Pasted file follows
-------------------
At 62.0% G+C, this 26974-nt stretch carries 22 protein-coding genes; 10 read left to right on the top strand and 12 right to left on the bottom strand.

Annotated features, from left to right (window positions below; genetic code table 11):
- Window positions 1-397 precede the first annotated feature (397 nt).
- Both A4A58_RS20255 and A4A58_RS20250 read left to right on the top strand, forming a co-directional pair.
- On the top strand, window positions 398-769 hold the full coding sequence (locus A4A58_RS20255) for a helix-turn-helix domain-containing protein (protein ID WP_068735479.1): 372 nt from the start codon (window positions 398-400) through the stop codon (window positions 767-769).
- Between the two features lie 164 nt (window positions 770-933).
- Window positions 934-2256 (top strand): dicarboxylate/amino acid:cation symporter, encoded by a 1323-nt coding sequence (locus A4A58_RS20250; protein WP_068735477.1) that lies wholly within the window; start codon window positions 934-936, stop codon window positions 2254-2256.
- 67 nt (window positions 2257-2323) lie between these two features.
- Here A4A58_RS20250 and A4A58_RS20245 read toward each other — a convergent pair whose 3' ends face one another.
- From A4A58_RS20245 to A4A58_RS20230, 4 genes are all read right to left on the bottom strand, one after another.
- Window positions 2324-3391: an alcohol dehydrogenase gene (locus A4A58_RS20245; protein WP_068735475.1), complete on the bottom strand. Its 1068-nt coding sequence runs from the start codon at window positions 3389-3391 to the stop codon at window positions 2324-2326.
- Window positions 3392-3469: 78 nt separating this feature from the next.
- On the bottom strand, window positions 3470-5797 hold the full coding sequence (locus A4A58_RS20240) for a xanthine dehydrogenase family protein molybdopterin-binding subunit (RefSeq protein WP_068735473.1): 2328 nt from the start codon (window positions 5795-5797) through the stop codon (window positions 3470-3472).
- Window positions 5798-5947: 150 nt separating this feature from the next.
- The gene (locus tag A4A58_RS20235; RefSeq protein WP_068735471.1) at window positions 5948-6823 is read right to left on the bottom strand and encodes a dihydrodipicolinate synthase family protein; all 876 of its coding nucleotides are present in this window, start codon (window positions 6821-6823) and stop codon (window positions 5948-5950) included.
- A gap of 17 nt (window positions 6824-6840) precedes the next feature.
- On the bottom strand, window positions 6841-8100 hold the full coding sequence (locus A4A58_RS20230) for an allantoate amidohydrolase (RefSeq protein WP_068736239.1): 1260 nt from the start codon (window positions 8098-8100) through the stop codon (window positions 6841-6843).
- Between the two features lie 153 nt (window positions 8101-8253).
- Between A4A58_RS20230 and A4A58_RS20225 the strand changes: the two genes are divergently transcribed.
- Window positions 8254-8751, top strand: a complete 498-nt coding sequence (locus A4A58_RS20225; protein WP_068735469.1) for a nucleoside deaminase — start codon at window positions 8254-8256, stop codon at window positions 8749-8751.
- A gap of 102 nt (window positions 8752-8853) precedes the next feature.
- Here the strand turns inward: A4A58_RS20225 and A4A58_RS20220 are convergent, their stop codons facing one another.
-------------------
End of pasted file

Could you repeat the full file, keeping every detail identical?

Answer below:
At 62.0% G+C, this 26974-nt stretch carries 22 protein-coding genes; 10 read left to right on the top strand and 12 right to left on the bottom strand.

Annotated features, from left to right (window positions below; genetic code table 11):
- Window positions 1-397 precede the first annotated feature (397 nt).
- Both A4A58_RS20255 and A4A58_RS20250 read left to right on the top strand, forming a co-directional pair.
- On the top strand, window positions 398-769 hold the full coding sequence (locus A4A58_RS20255) for a helix-turn-helix domain-containing protein (protein ID WP_068735479.1): 372 nt from the start codon (window positions 398-400) through the stop codon (window positions 767-769).
- Between the two features lie 164 nt (window positions 770-933).
- Window positions 934-2256 (top strand): dicarboxylate/amino acid:cation symporter, encoded by a 1323-nt coding sequence (locus A4A58_RS20250; protein WP_068735477.1) that lies wholly within the window; start codon window positions 934-936, stop codon window positions 2254-2256.
- 67 nt (window positions 2257-2323) lie between these two features.
- Here A4A58_RS20250 and A4A58_RS20245 read toward each other — a convergent pair whose 3' ends face one another.
- From A4A58_RS20245 to A4A58_RS20230, 4 genes are all read right to left on the bottom strand, one after another.
- Window positions 2324-3391: an alcohol dehydrogenase gene (locus A4A58_RS20245; protein WP_068735475.1), complete on the bottom strand. Its 1068-nt coding sequence runs from the start codon at window positions 3389-3391 to the stop codon at window positions 2324-2326.
- Window positions 3392-3469: 78 nt separating this feature from the next.
- On the bottom strand, window positions 3470-5797 hold the full coding sequence (locus A4A58_RS20240) for a xanthine dehydrogenase family protein molybdopterin-binding subunit (RefSeq protein WP_068735473.1): 2328 nt from the start codon (window positions 5795-5797) through the stop codon (window positions 3470-3472).
- Window positions 5798-5947: 150 nt separating this feature from the next.
- The gene (locus tag A4A58_RS20235; RefSeq protein WP_068735471.1) at window positions 5948-6823 is read right to left on the bottom strand and encodes a dihydrodipicolinate synthase family protein; all 876 of its coding nucleotides are present in this window, start codon (window positions 6821-6823) and stop codon (window positions 5948-5950) included.
- A gap of 17 nt (window positions 6824-6840) precedes the next feature.
- On the bottom strand, window positions 6841-8100 hold the full coding sequence (locus A4A58_RS20230) for an allantoate amidohydrolase (RefSeq protein WP_068736239.1): 1260 nt from the start codon (window positions 8098-8100) through the stop codon (window positions 6841-6843).
- Between the two features lie 153 nt (window positions 8101-8253).
- Between A4A58_RS20230 and A4A58_RS20225 the strand changes: the two genes are divergently transcribed.
- Window positions 8254-8751, top strand: a complete 498-nt coding sequence (locus A4A58_RS20225; protein WP_068735469.1) for a nucleoside deaminase — start codon at window positions 8254-8256, stop codon at window positions 8749-8751.
- A gap of 102 nt (window positions 8752-8853) precedes the next feature.
- Here the strand turns inward: A4A58_RS20225 and A4A58_RS20220 are convergent, their stop codons facing one another.